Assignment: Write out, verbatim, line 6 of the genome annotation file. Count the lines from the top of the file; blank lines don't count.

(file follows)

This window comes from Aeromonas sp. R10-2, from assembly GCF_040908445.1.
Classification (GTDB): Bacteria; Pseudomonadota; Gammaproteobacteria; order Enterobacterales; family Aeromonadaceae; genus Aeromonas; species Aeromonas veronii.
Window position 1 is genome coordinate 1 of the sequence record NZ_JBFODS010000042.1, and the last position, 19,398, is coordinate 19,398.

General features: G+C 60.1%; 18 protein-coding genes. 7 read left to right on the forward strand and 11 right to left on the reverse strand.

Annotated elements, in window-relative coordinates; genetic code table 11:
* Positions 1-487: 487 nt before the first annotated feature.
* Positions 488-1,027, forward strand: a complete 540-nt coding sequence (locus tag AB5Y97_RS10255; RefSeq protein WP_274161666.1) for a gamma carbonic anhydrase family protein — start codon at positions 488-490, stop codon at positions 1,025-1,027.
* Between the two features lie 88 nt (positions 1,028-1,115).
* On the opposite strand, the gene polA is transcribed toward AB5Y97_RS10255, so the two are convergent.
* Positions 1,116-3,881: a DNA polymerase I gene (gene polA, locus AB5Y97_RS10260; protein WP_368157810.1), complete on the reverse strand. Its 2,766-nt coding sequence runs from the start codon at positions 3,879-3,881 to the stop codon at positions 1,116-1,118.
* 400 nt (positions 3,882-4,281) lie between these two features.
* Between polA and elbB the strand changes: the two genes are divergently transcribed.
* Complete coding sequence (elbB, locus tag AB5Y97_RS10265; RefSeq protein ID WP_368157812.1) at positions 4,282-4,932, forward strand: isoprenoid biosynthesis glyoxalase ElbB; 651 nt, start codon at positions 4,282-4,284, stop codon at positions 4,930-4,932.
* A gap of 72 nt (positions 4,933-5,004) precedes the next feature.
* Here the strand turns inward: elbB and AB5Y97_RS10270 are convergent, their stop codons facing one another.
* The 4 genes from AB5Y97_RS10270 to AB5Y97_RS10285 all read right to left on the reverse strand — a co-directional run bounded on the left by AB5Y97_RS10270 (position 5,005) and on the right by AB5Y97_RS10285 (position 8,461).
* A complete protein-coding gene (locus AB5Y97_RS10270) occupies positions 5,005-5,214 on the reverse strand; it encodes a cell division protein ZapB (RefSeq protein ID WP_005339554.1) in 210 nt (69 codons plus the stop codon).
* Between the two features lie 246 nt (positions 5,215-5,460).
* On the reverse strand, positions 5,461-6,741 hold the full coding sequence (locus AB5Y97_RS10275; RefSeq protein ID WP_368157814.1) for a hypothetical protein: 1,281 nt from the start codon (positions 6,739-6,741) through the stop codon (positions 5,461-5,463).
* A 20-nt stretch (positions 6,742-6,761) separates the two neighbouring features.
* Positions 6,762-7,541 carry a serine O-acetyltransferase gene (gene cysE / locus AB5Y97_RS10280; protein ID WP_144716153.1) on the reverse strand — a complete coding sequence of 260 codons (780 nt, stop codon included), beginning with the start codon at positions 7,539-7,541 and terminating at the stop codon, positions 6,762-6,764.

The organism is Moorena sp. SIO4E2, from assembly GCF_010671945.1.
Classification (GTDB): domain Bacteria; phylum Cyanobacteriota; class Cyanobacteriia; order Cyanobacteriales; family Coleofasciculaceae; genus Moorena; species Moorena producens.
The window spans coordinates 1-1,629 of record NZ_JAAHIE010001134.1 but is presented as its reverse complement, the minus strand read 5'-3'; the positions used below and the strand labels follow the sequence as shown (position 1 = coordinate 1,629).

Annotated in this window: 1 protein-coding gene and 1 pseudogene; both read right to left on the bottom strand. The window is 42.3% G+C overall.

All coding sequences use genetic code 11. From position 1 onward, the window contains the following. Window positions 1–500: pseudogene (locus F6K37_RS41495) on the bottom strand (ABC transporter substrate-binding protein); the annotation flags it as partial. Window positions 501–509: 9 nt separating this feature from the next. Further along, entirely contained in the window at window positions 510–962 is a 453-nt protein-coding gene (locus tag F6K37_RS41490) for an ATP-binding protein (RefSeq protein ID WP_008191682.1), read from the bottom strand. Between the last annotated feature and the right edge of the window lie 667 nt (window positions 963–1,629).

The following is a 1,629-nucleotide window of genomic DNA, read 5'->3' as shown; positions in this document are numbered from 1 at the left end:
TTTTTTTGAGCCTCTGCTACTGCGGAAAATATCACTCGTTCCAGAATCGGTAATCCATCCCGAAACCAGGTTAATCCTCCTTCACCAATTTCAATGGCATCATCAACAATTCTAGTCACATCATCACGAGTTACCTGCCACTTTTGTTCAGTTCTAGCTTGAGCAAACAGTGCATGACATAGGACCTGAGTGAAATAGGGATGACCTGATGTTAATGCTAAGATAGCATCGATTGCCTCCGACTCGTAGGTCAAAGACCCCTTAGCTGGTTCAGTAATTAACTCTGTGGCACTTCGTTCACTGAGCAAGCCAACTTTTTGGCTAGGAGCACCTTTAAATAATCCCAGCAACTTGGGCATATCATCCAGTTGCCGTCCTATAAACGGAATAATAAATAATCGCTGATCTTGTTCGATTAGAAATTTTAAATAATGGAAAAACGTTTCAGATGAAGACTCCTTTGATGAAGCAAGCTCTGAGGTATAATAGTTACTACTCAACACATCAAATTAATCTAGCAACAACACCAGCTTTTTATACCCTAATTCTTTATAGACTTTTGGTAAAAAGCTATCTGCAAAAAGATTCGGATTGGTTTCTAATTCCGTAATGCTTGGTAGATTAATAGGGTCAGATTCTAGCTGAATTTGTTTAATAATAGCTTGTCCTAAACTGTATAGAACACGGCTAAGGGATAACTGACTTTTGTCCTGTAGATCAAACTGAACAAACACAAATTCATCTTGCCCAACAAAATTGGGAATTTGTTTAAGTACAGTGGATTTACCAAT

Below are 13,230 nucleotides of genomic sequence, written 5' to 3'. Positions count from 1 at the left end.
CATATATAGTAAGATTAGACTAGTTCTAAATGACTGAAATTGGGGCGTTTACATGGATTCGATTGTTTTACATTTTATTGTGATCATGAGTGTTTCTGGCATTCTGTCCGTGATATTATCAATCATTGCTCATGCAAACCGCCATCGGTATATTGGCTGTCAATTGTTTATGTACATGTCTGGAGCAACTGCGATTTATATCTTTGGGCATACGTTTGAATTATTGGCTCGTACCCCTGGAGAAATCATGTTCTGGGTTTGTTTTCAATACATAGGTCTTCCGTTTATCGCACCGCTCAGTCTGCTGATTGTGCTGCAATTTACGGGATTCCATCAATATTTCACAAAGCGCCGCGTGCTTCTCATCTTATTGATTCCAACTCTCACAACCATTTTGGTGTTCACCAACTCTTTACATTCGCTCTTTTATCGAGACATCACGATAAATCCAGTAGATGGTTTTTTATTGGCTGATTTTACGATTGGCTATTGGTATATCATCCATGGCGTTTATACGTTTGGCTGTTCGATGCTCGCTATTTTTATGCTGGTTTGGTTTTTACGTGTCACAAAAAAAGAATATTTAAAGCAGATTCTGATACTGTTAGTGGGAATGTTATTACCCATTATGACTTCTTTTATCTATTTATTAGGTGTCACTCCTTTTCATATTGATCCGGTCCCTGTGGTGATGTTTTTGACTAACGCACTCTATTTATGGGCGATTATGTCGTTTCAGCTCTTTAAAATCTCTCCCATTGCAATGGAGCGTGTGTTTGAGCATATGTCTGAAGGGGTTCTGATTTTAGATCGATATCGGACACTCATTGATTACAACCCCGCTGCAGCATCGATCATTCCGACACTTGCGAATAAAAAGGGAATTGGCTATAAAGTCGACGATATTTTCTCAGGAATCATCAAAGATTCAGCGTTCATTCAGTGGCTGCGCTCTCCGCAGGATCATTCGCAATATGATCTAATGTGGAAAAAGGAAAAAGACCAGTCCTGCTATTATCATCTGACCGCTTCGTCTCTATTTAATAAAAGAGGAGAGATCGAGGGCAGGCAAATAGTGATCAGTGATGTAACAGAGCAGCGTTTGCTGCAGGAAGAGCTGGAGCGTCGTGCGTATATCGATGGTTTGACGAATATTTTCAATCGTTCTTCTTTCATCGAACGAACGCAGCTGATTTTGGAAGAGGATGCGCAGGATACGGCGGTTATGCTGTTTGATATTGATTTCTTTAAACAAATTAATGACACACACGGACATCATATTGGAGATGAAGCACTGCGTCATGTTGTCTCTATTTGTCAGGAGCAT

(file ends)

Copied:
* Positions 1-487: 487 nt before the first annotated feature.